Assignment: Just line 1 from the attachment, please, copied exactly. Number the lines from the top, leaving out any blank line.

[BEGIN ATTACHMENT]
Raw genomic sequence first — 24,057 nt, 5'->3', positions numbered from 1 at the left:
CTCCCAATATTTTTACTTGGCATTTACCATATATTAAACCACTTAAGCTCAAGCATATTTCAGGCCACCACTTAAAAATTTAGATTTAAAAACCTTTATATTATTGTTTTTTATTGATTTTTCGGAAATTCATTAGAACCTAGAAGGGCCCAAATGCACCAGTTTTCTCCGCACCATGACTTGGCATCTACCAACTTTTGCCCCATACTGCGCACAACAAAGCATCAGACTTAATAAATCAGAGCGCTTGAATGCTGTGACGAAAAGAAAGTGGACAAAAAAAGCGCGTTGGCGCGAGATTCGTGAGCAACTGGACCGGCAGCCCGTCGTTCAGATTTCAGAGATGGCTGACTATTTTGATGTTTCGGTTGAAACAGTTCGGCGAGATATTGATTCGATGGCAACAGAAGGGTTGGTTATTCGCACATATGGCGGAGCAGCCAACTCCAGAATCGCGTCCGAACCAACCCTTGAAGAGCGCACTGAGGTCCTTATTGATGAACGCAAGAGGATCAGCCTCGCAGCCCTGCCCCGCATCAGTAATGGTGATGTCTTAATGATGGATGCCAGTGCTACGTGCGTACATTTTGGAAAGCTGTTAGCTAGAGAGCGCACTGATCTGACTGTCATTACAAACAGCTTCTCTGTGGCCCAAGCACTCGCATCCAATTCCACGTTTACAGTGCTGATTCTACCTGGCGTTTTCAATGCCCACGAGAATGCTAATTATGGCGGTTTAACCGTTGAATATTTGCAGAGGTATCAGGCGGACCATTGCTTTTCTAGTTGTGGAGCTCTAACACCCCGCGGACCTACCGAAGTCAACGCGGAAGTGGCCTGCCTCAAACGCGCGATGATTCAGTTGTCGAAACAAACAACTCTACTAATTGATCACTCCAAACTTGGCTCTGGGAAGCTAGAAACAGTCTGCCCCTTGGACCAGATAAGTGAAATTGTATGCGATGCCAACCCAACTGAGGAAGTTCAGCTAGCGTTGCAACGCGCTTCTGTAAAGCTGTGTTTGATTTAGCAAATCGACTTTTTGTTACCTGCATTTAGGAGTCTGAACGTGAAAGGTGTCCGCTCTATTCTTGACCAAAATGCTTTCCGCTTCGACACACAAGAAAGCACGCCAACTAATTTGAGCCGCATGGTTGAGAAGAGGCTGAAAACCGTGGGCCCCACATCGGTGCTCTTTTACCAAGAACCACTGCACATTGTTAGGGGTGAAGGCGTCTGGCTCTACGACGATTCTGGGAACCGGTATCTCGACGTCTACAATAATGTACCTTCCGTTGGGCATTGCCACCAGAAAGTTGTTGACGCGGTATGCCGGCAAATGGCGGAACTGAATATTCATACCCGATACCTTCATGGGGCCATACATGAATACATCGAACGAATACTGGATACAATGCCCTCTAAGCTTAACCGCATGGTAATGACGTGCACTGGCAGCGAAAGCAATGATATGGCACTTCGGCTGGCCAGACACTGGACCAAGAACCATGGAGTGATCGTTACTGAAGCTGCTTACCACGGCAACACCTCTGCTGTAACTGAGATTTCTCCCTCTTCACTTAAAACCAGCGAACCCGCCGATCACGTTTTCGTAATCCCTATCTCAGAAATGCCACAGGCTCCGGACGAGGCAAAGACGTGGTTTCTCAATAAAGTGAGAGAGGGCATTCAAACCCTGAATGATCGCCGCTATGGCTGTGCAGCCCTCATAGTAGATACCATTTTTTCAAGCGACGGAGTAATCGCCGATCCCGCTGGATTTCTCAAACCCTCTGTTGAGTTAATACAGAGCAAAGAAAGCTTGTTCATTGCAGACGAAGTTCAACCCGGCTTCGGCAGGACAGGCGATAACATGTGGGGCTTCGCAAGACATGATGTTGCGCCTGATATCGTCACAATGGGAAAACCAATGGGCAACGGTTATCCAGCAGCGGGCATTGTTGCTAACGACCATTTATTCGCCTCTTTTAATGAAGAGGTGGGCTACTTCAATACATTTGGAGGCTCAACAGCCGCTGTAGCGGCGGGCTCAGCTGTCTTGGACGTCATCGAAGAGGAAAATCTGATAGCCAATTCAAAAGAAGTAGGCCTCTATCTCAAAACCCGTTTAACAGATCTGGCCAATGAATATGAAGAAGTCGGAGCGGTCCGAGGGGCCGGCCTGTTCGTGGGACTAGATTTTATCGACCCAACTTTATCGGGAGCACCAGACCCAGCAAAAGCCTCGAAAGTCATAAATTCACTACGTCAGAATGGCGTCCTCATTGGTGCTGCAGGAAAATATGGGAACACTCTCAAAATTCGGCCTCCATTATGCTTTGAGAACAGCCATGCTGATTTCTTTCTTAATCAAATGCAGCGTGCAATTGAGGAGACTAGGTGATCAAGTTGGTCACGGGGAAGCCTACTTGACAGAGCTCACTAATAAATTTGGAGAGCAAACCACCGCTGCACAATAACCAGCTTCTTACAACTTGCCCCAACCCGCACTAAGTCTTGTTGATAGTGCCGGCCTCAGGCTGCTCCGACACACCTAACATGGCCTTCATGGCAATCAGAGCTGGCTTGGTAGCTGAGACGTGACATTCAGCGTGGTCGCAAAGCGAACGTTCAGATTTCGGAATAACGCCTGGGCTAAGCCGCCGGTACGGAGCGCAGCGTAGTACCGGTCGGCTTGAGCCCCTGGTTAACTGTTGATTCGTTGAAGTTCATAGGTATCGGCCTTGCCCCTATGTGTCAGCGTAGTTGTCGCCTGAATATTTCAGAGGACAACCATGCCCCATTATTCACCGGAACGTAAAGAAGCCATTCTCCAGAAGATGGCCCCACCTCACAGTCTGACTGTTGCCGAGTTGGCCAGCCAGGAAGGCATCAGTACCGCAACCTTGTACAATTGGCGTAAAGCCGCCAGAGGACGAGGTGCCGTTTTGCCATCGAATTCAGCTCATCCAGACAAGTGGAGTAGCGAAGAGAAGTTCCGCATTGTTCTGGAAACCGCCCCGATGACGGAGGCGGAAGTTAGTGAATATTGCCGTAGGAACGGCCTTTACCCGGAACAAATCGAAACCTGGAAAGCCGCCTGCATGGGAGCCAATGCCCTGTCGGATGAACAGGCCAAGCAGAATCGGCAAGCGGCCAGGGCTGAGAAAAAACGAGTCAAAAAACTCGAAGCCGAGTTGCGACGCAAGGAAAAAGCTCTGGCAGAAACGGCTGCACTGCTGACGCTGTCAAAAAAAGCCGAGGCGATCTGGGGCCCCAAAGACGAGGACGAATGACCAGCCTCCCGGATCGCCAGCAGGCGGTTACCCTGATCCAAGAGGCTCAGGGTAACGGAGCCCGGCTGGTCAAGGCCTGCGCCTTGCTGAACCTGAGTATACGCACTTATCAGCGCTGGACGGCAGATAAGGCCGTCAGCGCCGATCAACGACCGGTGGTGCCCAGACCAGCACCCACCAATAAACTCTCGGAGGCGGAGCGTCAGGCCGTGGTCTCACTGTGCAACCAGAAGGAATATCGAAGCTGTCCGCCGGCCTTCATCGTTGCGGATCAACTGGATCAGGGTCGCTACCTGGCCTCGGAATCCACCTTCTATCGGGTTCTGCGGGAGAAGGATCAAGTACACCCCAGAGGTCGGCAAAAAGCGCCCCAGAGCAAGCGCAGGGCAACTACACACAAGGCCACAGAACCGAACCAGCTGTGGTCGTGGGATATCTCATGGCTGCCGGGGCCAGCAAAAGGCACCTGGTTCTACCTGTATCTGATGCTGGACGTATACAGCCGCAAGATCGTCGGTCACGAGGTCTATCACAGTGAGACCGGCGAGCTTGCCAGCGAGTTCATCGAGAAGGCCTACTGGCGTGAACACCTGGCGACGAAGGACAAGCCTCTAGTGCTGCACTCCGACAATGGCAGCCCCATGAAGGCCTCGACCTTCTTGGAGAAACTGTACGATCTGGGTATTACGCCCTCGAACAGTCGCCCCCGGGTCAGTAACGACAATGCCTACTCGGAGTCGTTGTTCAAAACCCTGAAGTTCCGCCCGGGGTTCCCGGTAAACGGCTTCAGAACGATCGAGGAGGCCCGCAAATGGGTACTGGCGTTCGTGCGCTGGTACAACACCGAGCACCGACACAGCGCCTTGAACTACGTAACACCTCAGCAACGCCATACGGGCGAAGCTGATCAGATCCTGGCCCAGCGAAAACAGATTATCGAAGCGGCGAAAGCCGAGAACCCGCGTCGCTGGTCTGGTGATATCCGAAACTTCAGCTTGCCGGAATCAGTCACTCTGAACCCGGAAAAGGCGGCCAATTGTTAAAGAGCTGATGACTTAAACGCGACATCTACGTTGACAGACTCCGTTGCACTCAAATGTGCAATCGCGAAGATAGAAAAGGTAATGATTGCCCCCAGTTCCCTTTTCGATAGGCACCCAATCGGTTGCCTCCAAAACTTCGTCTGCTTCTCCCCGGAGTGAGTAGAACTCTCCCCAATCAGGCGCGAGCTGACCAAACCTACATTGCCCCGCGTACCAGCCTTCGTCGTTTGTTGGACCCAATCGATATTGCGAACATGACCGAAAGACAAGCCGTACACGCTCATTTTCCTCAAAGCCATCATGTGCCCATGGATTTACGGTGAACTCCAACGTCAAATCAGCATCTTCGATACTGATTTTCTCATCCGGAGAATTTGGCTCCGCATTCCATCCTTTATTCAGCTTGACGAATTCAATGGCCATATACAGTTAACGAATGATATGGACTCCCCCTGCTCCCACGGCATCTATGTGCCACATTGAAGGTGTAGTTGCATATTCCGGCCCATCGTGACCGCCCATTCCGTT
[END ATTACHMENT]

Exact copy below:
Raw genomic sequence first — 24,057 nt, 5'->3', positions numbered from 1 at the left: